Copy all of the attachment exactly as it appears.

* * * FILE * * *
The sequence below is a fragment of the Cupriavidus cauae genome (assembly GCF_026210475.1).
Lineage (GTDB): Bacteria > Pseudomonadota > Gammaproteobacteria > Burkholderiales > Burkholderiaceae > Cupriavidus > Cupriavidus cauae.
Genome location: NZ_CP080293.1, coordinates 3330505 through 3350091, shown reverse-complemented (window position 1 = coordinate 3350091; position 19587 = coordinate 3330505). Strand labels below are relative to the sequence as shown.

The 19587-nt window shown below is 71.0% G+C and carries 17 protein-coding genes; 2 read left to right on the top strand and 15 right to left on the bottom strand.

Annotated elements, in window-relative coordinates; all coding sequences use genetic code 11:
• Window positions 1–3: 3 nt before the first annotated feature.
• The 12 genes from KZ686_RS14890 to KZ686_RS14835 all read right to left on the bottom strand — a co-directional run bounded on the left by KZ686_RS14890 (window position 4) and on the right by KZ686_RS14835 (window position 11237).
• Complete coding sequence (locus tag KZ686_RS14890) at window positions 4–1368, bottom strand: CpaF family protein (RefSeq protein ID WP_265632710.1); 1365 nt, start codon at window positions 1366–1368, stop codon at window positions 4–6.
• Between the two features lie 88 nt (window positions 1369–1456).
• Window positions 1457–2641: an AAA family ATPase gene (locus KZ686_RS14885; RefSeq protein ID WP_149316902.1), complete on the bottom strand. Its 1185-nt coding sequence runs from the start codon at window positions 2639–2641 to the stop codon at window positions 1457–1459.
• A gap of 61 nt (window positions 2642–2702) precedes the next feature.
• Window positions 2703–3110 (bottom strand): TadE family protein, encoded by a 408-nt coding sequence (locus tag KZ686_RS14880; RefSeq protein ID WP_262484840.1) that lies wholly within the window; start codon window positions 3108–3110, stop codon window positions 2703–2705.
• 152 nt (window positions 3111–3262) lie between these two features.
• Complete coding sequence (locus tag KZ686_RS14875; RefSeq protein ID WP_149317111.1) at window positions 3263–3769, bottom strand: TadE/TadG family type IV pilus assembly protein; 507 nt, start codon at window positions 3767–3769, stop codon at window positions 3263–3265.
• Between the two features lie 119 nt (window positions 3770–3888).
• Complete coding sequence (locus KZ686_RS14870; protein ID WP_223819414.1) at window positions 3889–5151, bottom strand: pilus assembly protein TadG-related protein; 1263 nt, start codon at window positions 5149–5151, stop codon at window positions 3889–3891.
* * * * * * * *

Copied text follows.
The sequence below is a fragment of the Cupriavidus cauae genome (assembly GCF_026210475.1).
Lineage (GTDB): Bacteria > Pseudomonadota > Gammaproteobacteria > Burkholderiales > Burkholderiaceae > Cupriavidus > Cupriavidus cauae.
Genome location: NZ_CP080293.1, coordinates 3330505 through 3350091, shown reverse-complemented (window position 1 = coordinate 3350091; position 19587 = coordinate 3330505). Strand labels below are relative to the sequence as shown.

The 19587-nt window shown below is 71.0% G+C and carries 17 protein-coding genes; 2 read left to right on the top strand and 15 right to left on the bottom strand.

Annotated elements, in window-relative coordinates; all coding sequences use genetic code 11:
• Window positions 1–3: 3 nt before the first annotated feature.
• The 12 genes from KZ686_RS14890 to KZ686_RS14835 all read right to left on the bottom strand — a co-directional run bounded on the left by KZ686_RS14890 (window position 4) and on the right by KZ686_RS14835 (window position 11237).
• Complete coding sequence (locus tag KZ686_RS14890) at window positions 4–1368, bottom strand: CpaF family protein (RefSeq protein ID WP_265632710.1); 1365 nt, start codon at window positions 1366–1368, stop codon at window positions 4–6.
• Between the two features lie 88 nt (window positions 1369–1456).
• Window positions 1457–2641: an AAA family ATPase gene (locus KZ686_RS14885; RefSeq protein ID WP_149316902.1), complete on the bottom strand. Its 1185-nt coding sequence runs from the start codon at window positions 2639–2641 to the stop codon at window positions 1457–1459.
• A gap of 61 nt (window positions 2642–2702) precedes the next feature.
• Window positions 2703–3110 (bottom strand): TadE family protein, encoded by a 408-nt coding sequence (locus tag KZ686_RS14880; RefSeq protein ID WP_262484840.1) that lies wholly within the window; start codon window positions 3108–3110, stop codon window positions 2703–2705.
• 152 nt (window positions 3111–3262) lie between these two features.
• Complete coding sequence (locus tag KZ686_RS14875; RefSeq protein ID WP_149317111.1) at window positions 3263–3769, bottom strand: TadE/TadG family type IV pilus assembly protein; 507 nt, start codon at window positions 3767–3769, stop codon at window positions 3263–3265.
• Between the two features lie 119 nt (window positions 3770–3888).
• Complete coding sequence (locus KZ686_RS14870; protein ID WP_223819414.1) at window positions 3889–5151, bottom strand: pilus assembly protein TadG-related protein; 1263 nt, start codon at window positions 5149–5151, stop codon at window positions 3889–3891.